that you had to keep feeding in rudder until at some point your leg lost the
battle. But that would happen long after any diving 109 was overhauled and
ventilated.
The 109 was definitely a high altitude bird, and was in its element above
25,000 ft., where the P-40 was very definitely out of its element. But the
P-40 was a very capable airplane below 18,000 ft. where most air fighting in
the MTO and the Eastern Front took place.

>Don't forget that the Luftwaffe fighters were always out numbered in
>N-Africa, and its admirable that they at one stage had things under
>control.

Afraid I am of an age to find nothing at all admirable about Nazi Germany. The
only admirable Luftwaffe figher was one that had dug a smoking hole in the
ground.

>Very Gung-ho...

Chinese phrase used by the USMC--not USAAF lingo. Try "Easy does it."

>Why is there no mention of the fact that the USAAF had a very hard
>time in the early faze [sic] of their N-African adventure, not fit in your
>picture?

Don't follow the intent of this question. My "picture" was to illustrate the
fact that the P-40 as a piece of equipment, when flown within its performance
envelope, was not outclassed as a piece of equipment by the Me 109. Stand by
that statement.
As for the USAAF having a very hard time in "their North African adventure" (as
did the U.S. Army in general), it has long been noted that the learning curve
of the Americans was exponential, and astonished both the British and the
Germans, neither of whom expected much from the Americans after witnessing
their first few combats.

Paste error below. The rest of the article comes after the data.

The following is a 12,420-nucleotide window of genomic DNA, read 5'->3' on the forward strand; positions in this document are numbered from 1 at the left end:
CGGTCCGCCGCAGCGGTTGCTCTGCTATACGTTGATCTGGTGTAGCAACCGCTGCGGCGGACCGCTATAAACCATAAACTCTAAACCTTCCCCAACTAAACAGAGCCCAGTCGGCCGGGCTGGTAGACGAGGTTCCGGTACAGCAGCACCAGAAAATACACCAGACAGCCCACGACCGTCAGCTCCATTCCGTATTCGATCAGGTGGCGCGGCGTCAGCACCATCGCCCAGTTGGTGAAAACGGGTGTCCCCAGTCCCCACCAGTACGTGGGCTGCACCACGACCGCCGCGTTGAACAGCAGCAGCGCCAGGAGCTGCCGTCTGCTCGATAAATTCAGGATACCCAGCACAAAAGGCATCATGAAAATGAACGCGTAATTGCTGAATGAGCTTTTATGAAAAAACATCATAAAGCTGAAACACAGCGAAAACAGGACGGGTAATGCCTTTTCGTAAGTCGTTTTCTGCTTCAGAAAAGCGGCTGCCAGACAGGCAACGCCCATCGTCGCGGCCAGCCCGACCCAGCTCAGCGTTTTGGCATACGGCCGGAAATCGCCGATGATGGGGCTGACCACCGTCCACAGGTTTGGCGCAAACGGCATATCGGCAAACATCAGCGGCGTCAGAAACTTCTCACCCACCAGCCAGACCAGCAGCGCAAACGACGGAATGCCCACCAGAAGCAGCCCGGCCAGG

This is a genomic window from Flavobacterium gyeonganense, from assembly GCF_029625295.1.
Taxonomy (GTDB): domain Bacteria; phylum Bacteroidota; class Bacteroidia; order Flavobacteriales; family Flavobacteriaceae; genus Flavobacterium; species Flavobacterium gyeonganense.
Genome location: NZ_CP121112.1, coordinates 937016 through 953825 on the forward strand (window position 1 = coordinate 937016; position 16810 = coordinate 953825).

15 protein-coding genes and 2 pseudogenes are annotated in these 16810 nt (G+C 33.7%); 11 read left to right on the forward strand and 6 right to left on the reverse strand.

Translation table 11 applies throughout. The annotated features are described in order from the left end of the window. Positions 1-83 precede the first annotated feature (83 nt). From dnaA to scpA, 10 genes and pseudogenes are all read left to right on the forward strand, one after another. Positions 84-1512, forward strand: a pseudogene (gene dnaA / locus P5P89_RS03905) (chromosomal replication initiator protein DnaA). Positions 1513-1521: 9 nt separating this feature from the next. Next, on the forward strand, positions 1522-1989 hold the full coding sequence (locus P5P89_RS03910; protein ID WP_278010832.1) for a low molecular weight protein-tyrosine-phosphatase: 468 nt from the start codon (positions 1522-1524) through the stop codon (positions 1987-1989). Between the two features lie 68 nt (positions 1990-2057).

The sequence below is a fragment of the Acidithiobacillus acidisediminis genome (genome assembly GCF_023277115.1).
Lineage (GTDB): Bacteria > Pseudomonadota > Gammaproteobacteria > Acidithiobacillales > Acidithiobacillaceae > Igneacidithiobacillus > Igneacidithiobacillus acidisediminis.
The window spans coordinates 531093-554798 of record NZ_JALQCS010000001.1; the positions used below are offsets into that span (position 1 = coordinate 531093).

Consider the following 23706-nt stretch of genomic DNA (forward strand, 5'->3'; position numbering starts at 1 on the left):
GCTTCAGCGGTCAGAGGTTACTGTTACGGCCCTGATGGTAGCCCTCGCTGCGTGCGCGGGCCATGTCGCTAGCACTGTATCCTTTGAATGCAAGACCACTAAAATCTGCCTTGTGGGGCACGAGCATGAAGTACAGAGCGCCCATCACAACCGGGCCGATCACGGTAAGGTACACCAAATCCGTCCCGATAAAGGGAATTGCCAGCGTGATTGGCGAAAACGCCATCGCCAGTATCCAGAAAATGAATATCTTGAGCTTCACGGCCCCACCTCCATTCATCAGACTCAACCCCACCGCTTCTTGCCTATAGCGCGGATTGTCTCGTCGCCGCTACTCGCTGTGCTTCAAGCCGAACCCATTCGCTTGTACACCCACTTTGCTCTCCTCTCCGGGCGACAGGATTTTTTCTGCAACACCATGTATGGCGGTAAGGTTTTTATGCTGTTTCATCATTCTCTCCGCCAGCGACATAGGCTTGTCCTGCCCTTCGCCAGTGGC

>Why can't there be some more objectivity in these posts[?]

Objectivity on Usenet--in Newsgroups? Surely, you jest.

>For every book or pilot quote you can make stating one thing, the idea
>you support, you can often find as many that repute it.

Ain't it the truth? That's where critical judgement comes in handy. It also
helps to be aware of your own prejudices and your own emotional attachment to a
subject. Many young men who idolize the Nazi regime or elements of it (such as
the Luftwaffe) do so as a means of ego identification with a symbol of power.
The high school kid who is never picked when P.E. classes divide into teams
often has a collection of Nazi memoribilia at home. Ditto the kid with a
dominating parent, or the person with a low-level, dead-end job. Not always
the case, of course, and don't mean to imply this description applies to you,
but it is a common enough phenomenon to have long been noted as a routine
neurosis by psychotherapists.

>Luftwaffe and JG53 webpage
>"How good bad reasons and bad music sound
> when we march against an enemy."

Good God!


Search for Google's copy of this article
--------------------------------------------------------------------------------

From: cdb100620@aol.com (CDB100620)
Subject: Re: P-38 - Best piston engine fighter ?
Date: 20 Jan 1998
Newsgroups: rec.aviation.military

> [Me 109] G-2/6 had considerable speed advantage [over the P-40].

This is certainly true at altitude--especially above 25,000 ft. or so. But on
the deck not a lot of difference. The Me 109 came into its own at altitude,
and that is why it was able to perform effectively as an interceptor of 8AF
heavies, a role that the P-40 would have been very poor at. But a 109 forced
to fight on the P-40's terms basically had no advantages. The 109 vs. P-40
battles in the MTO illustrate how important tactics and pilot skill are--even
more important than the airplane (as long as comparative performance is more or
less in the ball park). Skilled German 109 pilots using generally good
air-to-air tactics were able to trash a significant portion of the Curtiss P-40
production run when they faced ill-trained British colonial pilots using poor
tactics.
When skilled American P-40 pilots using generally good tactics encountered
poorly trained German and Italian 109 pilots, they were able to knock them out
of the air fairly easily.


Search for Google's copy of this article
--------------------------------------------------------------------------------

From: cdb100620@aol.com (CDB100620)
Subject: Re: P-38 - Best piston engine fighter ?